Elizabeth Turkenkopf has been using an electric toothbrush for more than seven years, and has been impressed with the results -- cleaner teeth and minimal plaque build-up, which translates into less scraping at her regular dental check-ups.
She hasn’t had a cavity since she made the switch from a hand-powered toothbrush, and her gums are in good shape. Although she can’t say for sure her pristine oral health is the result of her electric toothbrush, she’s not messing with success.
It’s your technique -- not the toothbrush -- that makes the difference. It’s really a matter of preference. And, of course, no matter what brush you use, you still need to floss properly, use a mouth rinse each day, and see your dentist every 6 months.
“Power toothbrushes have come a long way,” says Terrence Griffin, DMD, an associate professor and chair of the department of periodontology at Tufts University School of Dental Medicine in Boston.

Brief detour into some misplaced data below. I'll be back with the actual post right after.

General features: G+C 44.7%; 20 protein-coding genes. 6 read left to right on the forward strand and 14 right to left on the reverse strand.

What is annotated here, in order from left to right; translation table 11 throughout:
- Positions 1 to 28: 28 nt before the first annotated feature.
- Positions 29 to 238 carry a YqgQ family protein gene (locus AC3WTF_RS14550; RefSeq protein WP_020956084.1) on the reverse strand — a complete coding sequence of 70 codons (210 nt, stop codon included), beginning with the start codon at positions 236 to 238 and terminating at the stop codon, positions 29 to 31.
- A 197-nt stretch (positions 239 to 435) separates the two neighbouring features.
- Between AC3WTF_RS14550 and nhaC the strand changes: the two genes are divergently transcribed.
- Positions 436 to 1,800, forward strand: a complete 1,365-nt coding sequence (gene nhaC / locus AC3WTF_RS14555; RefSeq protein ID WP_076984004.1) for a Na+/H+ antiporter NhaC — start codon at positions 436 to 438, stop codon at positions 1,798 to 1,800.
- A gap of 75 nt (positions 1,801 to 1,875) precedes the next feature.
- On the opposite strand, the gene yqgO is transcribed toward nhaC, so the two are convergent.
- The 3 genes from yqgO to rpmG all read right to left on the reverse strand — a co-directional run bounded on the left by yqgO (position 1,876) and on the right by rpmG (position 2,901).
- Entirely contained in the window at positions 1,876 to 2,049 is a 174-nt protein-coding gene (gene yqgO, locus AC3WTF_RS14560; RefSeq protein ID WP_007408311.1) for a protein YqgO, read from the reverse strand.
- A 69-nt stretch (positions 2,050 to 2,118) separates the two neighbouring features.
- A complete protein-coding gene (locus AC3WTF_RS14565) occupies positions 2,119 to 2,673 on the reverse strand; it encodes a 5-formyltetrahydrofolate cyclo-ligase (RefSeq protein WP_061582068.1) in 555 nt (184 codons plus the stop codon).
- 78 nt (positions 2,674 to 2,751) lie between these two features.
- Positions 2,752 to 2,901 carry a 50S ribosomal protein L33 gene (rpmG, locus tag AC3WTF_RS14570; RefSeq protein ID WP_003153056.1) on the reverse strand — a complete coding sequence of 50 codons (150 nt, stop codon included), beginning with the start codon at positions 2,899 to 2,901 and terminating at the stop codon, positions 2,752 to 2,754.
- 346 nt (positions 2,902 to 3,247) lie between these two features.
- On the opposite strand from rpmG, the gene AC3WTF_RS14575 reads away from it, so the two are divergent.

Your personality, your teeth, or your affinity with technologies may make one type more appealing to you.
Power Toothbrushes: Electric and Sonic
Electric toothbrushes were first introduced in the U.S. in 1960 by a company called Squibb, and marketed under the name Broxodent. Today, there are dozens of different brands available, with a myriad of features, including re-chargeable batteries, compact designs, and bristles built for optimal cleaning.
The two main types of power toothbrushes are electric and sonic -- the difference between the two really comes down to numbers.
Electric Toothbrushes: With 3,000 to 7,500 rotating motions a minute, electric toothbrushes are powered to replicate the motion of your hand -- doing the muscle work for you. The bristles on these toothbrushes either rotate or move back and forth to help remove plaque and reduce gingivitis.
Sonic Toothbrushes: Offering 30,000 to 40,000 strokes per minute, sonic toothbrushes rotate in a back and forth vibrating motion. The rapid motion is the sonic toothbrushes' claim to fame. But ultimately, it also aims to remove plaque and keep teeth and gums healthy and clean.
For a little bit of perspective, the old-fashioned way of brushing your teeth rings in about 300 strokes per minute -- if you brush properly. So over the two-minute recommended brushing time, your teeth are hit with 600 strokes … a far cry form the thousands you might get with the high-tech variety.
To continue reading this article, Dr. Kitchen, your San Diego dentist, recommends heaing over to Web MD, here.
David L. Kitchen, DDS
9850 Genesee Avenue
La Jolla, CA 92037